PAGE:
Around seven years ago, the Israel Museum ran an exhibition called “A World Apart Next Door.” The showing was subtitled “Glimpses into the Life of Hassidic Jews,” which basically spells out the thinking behind the display venture. The project incorporated photographs, video clips and artifacts pertaining to a community that, at best, is generally viewed by secular Israelis with at least one eyebrow raised, and often with suspicion and even revulsion.
At the time, the curator remarked, “This is about a neighborhood just a few minutes away from here, but how much does the regular secular Israeli know about them other than the demonstrations and bad stuff that gets into the media?”
Hopefully, we have all made some progress since then, but there are still yawning gaps in the knowledge of “the regular secular Israeli” about the mundane goings-on in the world of the ultra-Orthodox community. How many of us, for example, even consider the possibility that haredi women harbor a penchant for creative pursuits, let alone actually put them into physical aesthetic form? Surely, with umpteen offspring to care for, haredi mothers don’t have the time or energy to put paintbrush to canvas or even manage the odd snap with a camera, or cell phone, that is, if they actually have access to either.
If you happen to have some legal business to take care of at the Magistrate’s Court over on Heshin Street, you may find your time, while you wait your turn in the labyrinthine maze of corridors, a mite more pleasant these days. That would be principally down to the efforts of Shai Azoulay, curator of an innovative exhibition called “On the Border of Reality” currently on display, both at the main court edifice, at 6 Heshin Street, with larger works hung on one of the upper floors of the administration building down the road, at number 1.
Granted, a hallway of a largely nondescript, if not intimidating, legal facility in downtown Jerusalem may not be the ideal space to proffer works of art to the public – those that actually use the said legal services. But the mind-set is certainly admirable, and Azoulay deserves a pat on the back for the initiative.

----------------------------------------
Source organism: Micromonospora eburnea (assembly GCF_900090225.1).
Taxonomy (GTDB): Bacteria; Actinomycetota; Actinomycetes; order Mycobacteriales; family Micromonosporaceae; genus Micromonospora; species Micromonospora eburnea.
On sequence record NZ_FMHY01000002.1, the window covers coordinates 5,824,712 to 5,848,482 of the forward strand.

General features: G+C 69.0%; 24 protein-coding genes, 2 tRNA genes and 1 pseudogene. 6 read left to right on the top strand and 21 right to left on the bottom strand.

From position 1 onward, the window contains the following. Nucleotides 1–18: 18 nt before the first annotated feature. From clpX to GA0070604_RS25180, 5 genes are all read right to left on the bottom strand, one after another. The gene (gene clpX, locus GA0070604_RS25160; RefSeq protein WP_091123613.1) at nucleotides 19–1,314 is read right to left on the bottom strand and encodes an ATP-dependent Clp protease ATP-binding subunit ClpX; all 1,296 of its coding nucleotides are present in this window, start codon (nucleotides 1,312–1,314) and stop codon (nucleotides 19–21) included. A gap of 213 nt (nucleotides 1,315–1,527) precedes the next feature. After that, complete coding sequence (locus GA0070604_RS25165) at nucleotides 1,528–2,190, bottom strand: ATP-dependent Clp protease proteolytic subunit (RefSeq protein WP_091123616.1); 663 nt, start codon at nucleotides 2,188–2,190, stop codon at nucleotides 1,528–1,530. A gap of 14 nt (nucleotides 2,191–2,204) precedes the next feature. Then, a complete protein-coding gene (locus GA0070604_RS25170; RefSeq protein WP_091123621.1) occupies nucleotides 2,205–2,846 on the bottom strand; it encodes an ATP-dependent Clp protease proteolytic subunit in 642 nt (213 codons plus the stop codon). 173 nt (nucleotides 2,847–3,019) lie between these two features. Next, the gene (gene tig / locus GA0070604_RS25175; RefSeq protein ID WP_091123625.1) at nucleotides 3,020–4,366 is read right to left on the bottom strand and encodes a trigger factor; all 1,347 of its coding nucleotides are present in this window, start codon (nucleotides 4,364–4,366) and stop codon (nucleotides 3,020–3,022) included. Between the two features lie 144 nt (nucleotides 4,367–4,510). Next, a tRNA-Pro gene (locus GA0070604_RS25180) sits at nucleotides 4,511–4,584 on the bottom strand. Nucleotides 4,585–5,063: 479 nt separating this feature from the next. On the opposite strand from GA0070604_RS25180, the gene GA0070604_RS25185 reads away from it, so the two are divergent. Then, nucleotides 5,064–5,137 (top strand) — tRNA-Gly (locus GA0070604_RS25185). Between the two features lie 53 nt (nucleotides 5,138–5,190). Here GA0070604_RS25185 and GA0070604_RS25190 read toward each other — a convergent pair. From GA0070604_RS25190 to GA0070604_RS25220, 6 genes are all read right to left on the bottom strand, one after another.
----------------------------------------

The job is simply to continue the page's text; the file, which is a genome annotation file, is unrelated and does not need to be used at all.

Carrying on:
SOME OF the exhibits were created by students from the Oman Center for Visual Art for the Haredi Community. The school was established in the haredi heartland of Romema, by the municipality, in conjunction with the local Gross Community Administration. Oman – “artist” in Hebrew – is said by the municipality to be “a unique art center in Israel and the world, which serves the haredi community and combines professional arts studies with wide-ranging community activity.”
That sounds like a game changer for the haredi sector and also, possibly, for the secular majority’s perception of what the ultra-Orthodox get up to when they are not engaged in matters of a religious, or familial, nature.
The other items on display were provided by Azoulay’s students at the haredi offshoot of the Bezalel Academy of Art and Design based in Givat Shaul. That, in itself, is a strong statement that there is the demand for arts education in the haredi community. It should be noted, however, that there may be a gender issue here. Azoulay’s painting class is exclusively female.
But this is not just some PC-oriented gesture, a PR stunt designed to change the public’s perspective on a community that is seen, by some, as a non-working, over-populating parasitical sector. As I passed through the corridors, together with Azoulay, I saw some intriguing creations that could certainly bring a welcome interest factor to the time spent in what could be an otherwise pretty soulless, if not frightening, environment.
“They definitely add color to these bland walls,” the curator notes, somewhat superfluously.
They do, indeed, although judging by the handful of people waiting in the corridor in the building at 1 Heshin Street while I was there, the relatively diminutive prints had not exactly caught their eye.
“What do you think of the artwork here?” Azoulay asks a middle aged man ensconced on a bench. Judging by his monochrome garb, the person in question was a member of the legal profession, and a regular there. He momentarily lifted his gaze and appeared surprised by the subject matter and, probably, being addressed at all. “What artwork?” came the raised eyebrow response. “I didn’t notice any,” he added, momentarily dragging his focus away from his cellphone screen.
The other two sitting there at the time were similarly engrossed in cellular communication data. Perhaps it takes time to change one’s perspective of what such utility facilities have to offer, and to become aware of the possibility that there may be something other than drab, or even daunting, legal matters to be encountered.
THE EXHIBITS cover a broad spread of themes and approaches. The official show blurb says that On the Border of Reality “deals with the meeting of the artist’s worlds, her worlds and works of art, and tries to capture the moment when reality becomes imagination, the moment when an image takes on a new and supplemental dimension.”